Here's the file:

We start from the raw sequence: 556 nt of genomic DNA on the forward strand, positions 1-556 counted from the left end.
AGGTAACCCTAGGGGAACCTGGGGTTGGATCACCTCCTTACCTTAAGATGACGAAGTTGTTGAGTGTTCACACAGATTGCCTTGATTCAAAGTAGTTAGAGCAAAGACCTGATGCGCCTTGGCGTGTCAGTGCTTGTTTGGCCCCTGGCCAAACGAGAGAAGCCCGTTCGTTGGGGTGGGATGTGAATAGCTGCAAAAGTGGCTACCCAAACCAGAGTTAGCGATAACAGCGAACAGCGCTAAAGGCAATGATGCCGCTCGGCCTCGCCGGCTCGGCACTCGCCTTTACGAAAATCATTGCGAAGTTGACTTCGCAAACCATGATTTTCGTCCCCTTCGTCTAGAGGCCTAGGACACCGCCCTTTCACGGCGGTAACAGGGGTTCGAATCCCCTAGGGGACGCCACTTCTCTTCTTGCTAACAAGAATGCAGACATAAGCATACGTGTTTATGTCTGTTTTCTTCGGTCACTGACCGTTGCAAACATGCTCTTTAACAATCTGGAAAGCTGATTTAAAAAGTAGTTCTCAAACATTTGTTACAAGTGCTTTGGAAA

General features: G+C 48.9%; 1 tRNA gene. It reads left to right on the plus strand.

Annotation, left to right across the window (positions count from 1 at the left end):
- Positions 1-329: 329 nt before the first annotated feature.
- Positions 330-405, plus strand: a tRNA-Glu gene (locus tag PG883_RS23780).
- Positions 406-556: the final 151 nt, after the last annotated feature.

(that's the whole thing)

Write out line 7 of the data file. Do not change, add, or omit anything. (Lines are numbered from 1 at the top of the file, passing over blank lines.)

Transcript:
- Positions 406-556: the final 151 nt, after the last annotated feature.